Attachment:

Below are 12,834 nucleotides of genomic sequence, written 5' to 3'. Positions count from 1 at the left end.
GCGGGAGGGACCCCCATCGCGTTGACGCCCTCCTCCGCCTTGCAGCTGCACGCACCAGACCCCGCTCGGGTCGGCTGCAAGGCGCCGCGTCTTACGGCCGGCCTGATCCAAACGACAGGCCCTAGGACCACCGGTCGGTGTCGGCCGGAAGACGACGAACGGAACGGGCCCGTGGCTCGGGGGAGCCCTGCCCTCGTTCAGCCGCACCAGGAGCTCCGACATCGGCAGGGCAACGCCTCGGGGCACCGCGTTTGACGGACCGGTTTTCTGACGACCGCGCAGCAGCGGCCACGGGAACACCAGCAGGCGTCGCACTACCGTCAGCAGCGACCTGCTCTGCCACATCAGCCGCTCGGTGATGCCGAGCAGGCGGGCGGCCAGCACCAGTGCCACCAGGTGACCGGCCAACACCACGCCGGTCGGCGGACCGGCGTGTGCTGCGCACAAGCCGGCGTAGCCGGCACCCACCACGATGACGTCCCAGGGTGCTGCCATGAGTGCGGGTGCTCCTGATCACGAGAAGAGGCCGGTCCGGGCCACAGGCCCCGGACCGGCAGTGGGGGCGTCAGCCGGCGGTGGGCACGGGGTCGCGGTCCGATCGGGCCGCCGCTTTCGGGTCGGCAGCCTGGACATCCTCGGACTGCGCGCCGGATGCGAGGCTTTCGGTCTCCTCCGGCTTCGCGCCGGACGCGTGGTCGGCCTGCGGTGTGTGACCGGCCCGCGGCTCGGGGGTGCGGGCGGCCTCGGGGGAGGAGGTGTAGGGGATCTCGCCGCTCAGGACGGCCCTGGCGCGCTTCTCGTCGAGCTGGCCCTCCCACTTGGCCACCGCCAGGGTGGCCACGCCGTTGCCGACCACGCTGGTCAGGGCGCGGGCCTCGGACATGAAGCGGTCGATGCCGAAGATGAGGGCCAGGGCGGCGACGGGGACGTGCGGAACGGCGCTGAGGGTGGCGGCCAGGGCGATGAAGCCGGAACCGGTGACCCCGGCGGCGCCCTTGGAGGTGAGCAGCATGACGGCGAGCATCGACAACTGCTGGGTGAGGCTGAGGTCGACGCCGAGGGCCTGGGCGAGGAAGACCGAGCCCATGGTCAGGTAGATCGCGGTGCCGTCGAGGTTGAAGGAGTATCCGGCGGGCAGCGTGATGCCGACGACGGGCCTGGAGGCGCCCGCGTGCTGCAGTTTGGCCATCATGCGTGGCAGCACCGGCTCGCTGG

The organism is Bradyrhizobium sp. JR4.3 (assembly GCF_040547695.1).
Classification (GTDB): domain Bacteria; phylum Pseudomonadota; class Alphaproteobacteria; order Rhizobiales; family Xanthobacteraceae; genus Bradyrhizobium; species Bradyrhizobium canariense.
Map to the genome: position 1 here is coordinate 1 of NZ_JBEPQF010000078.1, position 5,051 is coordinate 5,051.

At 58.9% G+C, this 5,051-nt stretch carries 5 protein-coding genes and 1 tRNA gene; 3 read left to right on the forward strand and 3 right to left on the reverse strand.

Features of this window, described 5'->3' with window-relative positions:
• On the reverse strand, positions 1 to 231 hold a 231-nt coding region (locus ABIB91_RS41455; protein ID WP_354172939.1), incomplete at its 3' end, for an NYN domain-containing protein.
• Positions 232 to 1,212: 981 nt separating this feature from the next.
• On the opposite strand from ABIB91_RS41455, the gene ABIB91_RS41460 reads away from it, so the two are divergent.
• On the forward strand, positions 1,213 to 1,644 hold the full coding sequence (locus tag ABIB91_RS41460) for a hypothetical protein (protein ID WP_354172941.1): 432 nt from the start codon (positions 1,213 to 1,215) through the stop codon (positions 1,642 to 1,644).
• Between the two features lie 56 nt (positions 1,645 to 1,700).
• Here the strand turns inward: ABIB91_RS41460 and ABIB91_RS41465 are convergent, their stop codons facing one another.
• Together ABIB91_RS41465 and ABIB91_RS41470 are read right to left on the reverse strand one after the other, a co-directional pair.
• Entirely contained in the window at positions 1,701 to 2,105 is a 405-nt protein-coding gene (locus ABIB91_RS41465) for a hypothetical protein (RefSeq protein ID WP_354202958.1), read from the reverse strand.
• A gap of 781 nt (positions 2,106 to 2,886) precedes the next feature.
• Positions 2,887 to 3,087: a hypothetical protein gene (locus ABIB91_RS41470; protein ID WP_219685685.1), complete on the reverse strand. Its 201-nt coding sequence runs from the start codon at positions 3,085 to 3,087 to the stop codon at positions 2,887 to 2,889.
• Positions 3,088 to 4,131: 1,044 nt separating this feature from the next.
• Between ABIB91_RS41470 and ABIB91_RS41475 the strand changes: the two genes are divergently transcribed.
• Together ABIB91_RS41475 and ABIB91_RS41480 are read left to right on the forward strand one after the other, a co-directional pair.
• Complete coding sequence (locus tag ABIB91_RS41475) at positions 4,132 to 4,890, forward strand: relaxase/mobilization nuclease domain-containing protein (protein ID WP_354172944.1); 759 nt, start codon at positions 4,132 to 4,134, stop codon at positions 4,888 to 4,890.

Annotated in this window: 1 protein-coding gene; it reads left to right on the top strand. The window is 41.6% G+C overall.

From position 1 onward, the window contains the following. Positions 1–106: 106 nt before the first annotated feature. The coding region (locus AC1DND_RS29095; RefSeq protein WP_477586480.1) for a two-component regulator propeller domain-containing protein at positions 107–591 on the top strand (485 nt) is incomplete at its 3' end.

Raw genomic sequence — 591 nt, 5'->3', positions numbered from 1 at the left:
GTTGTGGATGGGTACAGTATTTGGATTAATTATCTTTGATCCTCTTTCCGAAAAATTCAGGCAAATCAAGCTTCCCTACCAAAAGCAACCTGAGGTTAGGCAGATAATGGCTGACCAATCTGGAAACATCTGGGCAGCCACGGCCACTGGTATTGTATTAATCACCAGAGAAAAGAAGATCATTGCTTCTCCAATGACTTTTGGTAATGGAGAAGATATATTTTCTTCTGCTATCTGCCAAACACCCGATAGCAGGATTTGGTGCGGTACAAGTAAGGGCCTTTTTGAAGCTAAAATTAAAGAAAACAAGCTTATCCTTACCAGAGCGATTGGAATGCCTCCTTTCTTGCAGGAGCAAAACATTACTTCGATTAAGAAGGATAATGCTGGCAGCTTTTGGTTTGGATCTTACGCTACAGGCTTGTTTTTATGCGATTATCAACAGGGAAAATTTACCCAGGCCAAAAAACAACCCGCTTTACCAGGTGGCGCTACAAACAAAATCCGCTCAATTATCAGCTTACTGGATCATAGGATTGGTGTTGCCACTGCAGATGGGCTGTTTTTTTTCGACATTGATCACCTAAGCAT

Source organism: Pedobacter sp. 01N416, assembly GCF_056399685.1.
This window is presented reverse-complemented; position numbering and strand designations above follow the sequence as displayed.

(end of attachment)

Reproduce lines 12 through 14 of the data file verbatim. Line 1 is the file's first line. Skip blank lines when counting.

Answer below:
• Between the two features lie 56 nt (positions 1,645 to 1,700).
• Here the strand turns inward: ABIB91_RS41460 and ABIB91_RS41465 are convergent, their stop codons facing one another.
• Together ABIB91_RS41465 and ABIB91_RS41470 are read right to left on the reverse strand one after the other, a co-directional pair.